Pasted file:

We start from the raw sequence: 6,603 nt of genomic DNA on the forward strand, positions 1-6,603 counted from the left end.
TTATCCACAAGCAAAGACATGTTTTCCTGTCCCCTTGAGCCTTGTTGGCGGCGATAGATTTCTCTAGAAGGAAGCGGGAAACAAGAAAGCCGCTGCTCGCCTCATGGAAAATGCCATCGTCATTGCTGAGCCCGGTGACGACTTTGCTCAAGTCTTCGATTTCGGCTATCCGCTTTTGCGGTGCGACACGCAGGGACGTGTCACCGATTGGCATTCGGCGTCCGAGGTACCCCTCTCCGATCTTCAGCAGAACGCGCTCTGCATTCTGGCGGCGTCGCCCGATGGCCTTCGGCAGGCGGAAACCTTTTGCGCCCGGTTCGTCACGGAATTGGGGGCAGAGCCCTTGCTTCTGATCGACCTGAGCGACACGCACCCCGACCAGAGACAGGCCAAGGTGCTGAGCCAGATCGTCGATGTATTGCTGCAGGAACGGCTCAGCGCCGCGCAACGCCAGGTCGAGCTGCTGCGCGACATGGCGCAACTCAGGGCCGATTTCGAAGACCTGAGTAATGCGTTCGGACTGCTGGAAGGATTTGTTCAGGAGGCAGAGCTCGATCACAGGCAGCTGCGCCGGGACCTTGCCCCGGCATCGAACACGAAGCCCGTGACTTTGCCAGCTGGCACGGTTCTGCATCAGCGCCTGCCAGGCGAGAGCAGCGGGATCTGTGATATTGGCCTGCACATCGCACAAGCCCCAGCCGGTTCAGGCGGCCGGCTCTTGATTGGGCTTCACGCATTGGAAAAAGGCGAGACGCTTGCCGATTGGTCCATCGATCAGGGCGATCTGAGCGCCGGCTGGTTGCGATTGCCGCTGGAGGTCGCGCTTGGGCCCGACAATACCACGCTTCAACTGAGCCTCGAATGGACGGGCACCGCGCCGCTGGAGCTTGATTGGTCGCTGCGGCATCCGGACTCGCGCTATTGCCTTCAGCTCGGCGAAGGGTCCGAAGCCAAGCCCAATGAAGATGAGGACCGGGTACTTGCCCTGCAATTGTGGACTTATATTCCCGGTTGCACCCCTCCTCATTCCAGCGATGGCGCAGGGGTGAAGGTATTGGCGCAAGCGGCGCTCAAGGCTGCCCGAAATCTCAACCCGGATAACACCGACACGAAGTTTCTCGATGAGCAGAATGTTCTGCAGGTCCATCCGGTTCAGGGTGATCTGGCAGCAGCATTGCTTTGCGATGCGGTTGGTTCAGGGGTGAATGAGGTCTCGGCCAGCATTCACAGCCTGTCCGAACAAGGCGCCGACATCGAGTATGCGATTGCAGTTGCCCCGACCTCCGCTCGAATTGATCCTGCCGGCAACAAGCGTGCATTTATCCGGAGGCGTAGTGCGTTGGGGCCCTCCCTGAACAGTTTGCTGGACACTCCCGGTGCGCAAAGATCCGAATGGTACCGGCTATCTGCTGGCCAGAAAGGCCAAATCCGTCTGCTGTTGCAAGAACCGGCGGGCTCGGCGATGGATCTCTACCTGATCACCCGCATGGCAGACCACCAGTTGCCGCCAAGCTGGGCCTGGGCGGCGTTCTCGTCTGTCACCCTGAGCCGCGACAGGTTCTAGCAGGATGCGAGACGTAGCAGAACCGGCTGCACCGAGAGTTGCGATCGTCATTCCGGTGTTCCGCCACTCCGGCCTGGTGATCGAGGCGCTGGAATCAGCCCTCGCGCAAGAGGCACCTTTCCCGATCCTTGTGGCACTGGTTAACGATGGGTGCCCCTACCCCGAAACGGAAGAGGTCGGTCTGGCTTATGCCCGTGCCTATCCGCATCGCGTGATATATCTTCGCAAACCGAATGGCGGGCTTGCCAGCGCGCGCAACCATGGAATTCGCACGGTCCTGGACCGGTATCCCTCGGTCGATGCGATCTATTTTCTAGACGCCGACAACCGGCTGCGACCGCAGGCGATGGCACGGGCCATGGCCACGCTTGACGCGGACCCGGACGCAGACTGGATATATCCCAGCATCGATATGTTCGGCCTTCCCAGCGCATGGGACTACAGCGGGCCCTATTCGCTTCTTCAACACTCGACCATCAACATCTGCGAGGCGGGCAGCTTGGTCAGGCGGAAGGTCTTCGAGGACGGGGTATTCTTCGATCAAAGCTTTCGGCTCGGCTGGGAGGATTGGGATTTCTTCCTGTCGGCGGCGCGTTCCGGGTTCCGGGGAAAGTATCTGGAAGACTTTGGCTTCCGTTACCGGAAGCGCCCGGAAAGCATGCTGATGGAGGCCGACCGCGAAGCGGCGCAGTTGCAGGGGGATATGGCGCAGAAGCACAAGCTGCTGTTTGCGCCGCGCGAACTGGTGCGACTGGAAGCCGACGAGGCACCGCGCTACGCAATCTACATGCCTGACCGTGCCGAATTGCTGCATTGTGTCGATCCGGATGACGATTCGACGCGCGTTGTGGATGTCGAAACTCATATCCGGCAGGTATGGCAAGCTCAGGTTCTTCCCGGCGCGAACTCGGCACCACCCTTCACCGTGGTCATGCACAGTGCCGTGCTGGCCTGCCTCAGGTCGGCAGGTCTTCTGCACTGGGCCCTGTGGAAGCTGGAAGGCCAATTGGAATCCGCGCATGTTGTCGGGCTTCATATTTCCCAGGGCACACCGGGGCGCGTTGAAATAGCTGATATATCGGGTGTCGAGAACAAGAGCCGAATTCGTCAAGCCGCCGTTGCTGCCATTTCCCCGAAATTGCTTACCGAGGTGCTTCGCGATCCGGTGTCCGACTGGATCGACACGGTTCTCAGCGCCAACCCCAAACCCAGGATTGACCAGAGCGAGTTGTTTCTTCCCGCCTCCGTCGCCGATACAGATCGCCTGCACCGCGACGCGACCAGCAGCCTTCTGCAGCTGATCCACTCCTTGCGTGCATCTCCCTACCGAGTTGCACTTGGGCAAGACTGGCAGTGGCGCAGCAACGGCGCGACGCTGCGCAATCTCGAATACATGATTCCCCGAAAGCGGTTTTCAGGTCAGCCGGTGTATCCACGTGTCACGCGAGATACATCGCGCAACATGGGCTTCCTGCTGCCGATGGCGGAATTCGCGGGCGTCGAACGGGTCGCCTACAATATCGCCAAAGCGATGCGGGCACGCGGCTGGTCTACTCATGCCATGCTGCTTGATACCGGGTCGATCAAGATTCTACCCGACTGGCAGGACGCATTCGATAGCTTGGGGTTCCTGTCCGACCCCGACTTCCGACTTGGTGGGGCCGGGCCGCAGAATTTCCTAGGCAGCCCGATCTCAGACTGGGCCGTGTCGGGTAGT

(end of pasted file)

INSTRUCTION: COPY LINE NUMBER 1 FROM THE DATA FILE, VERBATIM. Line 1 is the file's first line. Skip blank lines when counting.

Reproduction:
We start from the raw sequence: 6,603 nt of genomic DNA on the forward strand, positions 1-6,603 counted from the left end.